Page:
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Common Name: Black-tailed Prairie Marmot Scientific Name: Cynomys ludovicianus

LOWER RISK Black-tailed Prairie Marmot Distribution: North America

Habitat: Grassland Height: Approx. 35cm Weight: Up to 1.5g Diet: Herbivorous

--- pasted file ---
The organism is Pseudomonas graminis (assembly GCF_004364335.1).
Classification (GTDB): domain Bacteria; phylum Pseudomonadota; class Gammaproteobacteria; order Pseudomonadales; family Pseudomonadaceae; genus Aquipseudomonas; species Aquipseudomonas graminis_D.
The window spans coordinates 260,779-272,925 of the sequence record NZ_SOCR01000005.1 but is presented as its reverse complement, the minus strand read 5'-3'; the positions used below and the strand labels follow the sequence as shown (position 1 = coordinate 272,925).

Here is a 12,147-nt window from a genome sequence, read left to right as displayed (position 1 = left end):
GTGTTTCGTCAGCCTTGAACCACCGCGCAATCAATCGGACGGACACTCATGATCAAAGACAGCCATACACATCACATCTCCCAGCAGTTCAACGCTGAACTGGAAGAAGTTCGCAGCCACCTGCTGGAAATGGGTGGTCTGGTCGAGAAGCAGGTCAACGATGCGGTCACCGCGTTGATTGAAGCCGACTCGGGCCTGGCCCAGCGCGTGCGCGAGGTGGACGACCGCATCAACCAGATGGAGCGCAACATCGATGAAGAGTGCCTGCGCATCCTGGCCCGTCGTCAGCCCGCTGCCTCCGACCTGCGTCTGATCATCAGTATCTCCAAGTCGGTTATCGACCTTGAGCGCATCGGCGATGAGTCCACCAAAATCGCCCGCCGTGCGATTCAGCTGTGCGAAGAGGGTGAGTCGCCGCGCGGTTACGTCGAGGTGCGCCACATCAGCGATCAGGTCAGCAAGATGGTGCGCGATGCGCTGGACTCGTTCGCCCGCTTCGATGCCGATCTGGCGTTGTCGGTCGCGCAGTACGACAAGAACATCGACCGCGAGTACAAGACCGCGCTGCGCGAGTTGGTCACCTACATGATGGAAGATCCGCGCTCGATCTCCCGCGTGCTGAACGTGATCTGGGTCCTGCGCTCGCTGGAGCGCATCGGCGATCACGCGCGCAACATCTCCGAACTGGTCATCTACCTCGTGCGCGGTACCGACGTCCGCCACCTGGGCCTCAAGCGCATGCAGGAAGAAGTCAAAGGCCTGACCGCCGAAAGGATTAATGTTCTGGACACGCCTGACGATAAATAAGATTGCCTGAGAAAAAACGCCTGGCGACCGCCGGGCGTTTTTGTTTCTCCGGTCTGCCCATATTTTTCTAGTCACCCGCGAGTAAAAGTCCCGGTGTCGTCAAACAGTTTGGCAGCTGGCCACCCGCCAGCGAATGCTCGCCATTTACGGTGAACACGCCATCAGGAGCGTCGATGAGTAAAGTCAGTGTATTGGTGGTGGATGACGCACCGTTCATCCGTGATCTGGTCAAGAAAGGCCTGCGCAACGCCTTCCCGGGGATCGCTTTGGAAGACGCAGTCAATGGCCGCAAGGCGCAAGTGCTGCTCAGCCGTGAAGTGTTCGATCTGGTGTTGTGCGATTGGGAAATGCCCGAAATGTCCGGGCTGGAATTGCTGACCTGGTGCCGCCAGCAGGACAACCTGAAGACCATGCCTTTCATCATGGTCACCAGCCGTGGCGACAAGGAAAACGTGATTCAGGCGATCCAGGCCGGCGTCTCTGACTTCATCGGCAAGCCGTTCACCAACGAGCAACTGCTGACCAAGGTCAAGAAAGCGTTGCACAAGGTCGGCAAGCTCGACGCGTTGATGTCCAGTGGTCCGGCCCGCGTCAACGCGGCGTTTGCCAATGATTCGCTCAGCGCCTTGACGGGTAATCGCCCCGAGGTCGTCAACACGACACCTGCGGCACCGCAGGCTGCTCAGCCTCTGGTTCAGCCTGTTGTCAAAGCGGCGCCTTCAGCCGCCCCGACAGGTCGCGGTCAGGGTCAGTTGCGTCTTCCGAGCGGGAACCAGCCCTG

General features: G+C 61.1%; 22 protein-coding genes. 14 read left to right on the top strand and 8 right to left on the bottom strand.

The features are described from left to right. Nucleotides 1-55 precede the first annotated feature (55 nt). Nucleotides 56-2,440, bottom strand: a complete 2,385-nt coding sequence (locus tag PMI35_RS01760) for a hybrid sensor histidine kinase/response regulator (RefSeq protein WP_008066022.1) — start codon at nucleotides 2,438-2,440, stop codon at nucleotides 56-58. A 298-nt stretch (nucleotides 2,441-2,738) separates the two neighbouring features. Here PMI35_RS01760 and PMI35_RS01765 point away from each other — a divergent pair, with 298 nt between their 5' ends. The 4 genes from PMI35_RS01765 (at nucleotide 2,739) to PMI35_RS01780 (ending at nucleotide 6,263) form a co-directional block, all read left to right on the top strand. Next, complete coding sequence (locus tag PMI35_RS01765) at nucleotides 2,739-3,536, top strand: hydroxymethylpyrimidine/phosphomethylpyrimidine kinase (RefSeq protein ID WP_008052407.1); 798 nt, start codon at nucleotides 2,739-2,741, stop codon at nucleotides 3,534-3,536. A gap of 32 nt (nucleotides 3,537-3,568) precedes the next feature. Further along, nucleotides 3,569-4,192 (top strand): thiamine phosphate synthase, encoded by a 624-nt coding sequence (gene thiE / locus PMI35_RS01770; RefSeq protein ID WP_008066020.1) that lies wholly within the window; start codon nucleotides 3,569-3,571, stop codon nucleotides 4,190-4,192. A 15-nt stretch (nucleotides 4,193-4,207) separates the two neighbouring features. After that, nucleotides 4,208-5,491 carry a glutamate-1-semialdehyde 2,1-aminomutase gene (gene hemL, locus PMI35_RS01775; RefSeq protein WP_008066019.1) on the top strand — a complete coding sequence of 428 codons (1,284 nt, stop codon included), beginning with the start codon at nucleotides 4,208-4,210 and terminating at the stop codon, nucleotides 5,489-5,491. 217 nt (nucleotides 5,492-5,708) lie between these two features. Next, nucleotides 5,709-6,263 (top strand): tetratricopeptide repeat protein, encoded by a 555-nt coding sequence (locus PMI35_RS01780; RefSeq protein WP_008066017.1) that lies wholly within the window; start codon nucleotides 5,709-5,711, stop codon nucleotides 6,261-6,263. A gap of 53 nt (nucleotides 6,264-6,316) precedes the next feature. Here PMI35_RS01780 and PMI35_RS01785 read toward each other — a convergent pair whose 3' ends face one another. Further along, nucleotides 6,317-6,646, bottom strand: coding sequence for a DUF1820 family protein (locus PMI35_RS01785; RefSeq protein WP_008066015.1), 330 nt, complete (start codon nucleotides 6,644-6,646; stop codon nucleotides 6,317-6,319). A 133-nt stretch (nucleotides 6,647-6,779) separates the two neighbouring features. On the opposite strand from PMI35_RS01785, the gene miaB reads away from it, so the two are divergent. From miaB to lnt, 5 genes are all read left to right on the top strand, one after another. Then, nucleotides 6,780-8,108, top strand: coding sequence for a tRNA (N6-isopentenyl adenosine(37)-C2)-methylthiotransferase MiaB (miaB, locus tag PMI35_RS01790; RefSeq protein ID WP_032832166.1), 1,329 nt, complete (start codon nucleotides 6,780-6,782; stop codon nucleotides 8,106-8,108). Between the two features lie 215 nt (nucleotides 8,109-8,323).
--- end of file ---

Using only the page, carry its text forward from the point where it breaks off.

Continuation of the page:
Black-tailed prairie dogs are large rodents and as the name suggests, they have black tails. They have large eyes, small ears, a short tail and brown fur. The hairs of the prairie dog are tipped black in the summer and tipped white in the winter. Prairie dogs are found from south west Canada down to North Mexico, where they occupy short grass prairie habitats. They play an important role in this habitat providing food for a number of larger predators. Their empty burrows also provide refuge for a range of creatures. Prairie dogs are herbivores and eat grasses, thistles, rabbit brush, cacti and underground roots and bulbs. They obtain all the water they need from the food they eat. In the past, prairie dogs were subject to extermination campaigns, due to their burrowing activities and their feeding habitats. Prairie dogs are still locally common, but their habitat has been greatly reduced. Prairie dogs are rapid breeders and can produce up to 8 young per litter. The female has a gestation period of 33 – 38 days and the young are born blind and hairless. The young stay in the burrow for the first few weeks of life, before coming to the surface and gradually dispersing. They are very social animals and live in large prairie dog ‘towns’. Prairie dogs are diurnal and are most active during the cool hours of the day. They engage in numerous social activities including grooming. A sentry system is in operation to alert all the prairie dogs outside if they are in danger so they can quickly return to their burrows.